Admitting to audiophilia is a good way to lose all credibility as a music reviewer. (Another way is hyping Embrace, but never mind that.) If you're spending thousands of pounds on "biwired speaker cables and limestone slabs" so you can hear "slightly more sparkle and physical *ping* in the treble," you've clearly lost touch with what most sane people value about music. Stick to audiophile test recordings and spend your money on cables instead of CDs if that's what matters to you most, but know that all you're listening to is sound, not music. And it's no use pretending otherwise, because it's easy to see through.
 
Posted 05/02/2006 - 03:03:49 PM by :
 Sys, I appreciate the author's effort to justify his preferences with researched facts about sound (didn't we all read Lyotard on the death of science as a legitimating narrative?), but in the end he gives people who do know about audio production a bad name. People who can actually produce music are rarely this dogmatic about "sound" over "music"-- a very important distinction to make, that. lol indie-rock-/classism
 
Posted 05/02/2006 - 06:30:12 PM by tom1977:
 JessGraves : Sorry but you're wrong. And Nick's right. So many recent records just do not affect - and I feel that the emotional dynamic and decibel dynamic of a record are closely entwined. This is not just a geek argument spilling over from the pages of Compressor Nerd Monthly, this is about why we are untouched by music that we should fall in love with.
 
Posted 05/02/2006 - 08:17:00 PM by Noel_Diddy:
 What's so bad about "Raw Power" sounding raw . . . and powerful? Maybe the "release" doesn't need to be in the song, or the album, but when you turn off the music itself. If we are all too exhausted of rocking, then maybe we should listen to Enya or a $1.99 classical music cd from bestbuy. I completely disagree with this article.
 
Posted 05/02/2006 - 11:24:19 PM by shudder:
 to the naysayers: among most pro-ish recording engineers, this problem is very widely known and acknowledged... And JessGraves, the problem is really only with the compression used on the final mastering. I mean, obviously you need to use compressors at various points in the recording and mixing (e.g. vocals). But when you lose a great deal of dynamic range on the final 2mix, you've got a big problem. No matter what you're listening on, or how you're listening to it, ultra-compressed mastering is plain tiring. check out: http://www.airwindows.com/analysis/Dynamics.html
 
Posted 05/03/2006 - 06:23:49 AM by joeyjeremiah:
 Ahhh Stylus. How I missed you after they banned my internet at work. Jess, I disagree with you as well. Nirvana's Nevermind 1991 CD release, or the 1987 CD remaster of Abbey Road do actually sound fantastic, even on Ipod headphones. The loudness wars are a real shame, and as dozens and dozens of experienced mastering engineers point out, music can still be mastered to leap out of a cheap radio without destructive hard-limiting or distortion. I'm happy to see a lot of people realise something that's been subconsciously bugging them for years. Compression is also the reason I hate watching movies on TV.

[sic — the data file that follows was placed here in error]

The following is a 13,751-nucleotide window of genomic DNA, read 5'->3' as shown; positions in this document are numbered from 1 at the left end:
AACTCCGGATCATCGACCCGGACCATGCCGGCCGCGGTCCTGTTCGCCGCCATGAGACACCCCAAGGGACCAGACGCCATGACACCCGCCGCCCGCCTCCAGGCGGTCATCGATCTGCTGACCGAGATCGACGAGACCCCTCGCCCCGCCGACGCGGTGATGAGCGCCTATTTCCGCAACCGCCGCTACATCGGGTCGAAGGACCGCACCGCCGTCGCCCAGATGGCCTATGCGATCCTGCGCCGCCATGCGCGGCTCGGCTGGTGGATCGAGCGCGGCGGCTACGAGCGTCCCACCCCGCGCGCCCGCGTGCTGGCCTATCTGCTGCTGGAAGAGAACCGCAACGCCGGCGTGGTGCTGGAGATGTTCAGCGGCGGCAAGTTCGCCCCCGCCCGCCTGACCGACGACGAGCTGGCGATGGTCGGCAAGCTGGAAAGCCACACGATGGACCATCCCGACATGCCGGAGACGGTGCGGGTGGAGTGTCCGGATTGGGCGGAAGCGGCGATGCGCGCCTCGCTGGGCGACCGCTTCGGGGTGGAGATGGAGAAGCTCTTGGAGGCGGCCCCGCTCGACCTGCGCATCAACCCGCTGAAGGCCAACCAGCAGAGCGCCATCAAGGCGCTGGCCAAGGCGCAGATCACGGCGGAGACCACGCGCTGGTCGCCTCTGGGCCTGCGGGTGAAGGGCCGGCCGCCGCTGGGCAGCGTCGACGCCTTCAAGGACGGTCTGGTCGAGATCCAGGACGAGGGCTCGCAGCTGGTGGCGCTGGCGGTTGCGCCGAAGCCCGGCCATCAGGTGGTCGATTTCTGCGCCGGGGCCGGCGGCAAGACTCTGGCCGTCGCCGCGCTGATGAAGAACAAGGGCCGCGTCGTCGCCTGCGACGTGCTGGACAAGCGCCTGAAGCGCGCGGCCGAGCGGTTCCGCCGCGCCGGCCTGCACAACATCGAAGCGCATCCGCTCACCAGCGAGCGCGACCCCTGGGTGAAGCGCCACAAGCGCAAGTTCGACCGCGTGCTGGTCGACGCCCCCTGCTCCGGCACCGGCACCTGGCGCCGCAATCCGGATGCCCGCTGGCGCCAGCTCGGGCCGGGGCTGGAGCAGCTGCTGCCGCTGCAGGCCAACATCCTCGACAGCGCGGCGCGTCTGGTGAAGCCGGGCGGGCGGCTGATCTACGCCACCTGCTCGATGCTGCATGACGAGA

Posted 05/03/2006 - 10:08:10 AM by :
 Oh right, I keep forgetting--only emoindie acoustic folk ballads are "affecting" enough to be "real" or "good" music. Forget that most people just want to hear Beyonce at Bungalow 8. I mean, a quick glance at record sales, ignoring downloads and broader trends, really DOES prove that everyone's still into the archetype of the minimally produced AOR masterwork. Ahuh. I just spent my Saturday mastering a recording. I don't think some of you know what compression is. It's an automation, or most people apply it that way. I never said there weren't overcompressed albums or music. I said that overcompression alone was not "ruining" music, or dragging it down from some former state of glory. There are so many more elements of digital production that give it that sheen Nick is talking about and hates so much. I spent a good portion of my Saturday mixing a recording where the only way to save the drumming was to use a good amount of compression. (Compression isn't used in "doses", as Nick says--a strangely misleading way to phrase that.) Also, some of us like, say, microhouse or other electronic music, and don't mind digital sheen. He's speaking to a very specific type of music fan and trying to universalize his point. Give me Nelly over Embrace any day of the week. If you ask me Nelly and compression is saving us from the years of canonized acoustic indiefolk that seemed inescapable to me in college. It makes me ears bleed.
 
Posted 05/03/2006 - 10:28:00 AM by NickSouthall: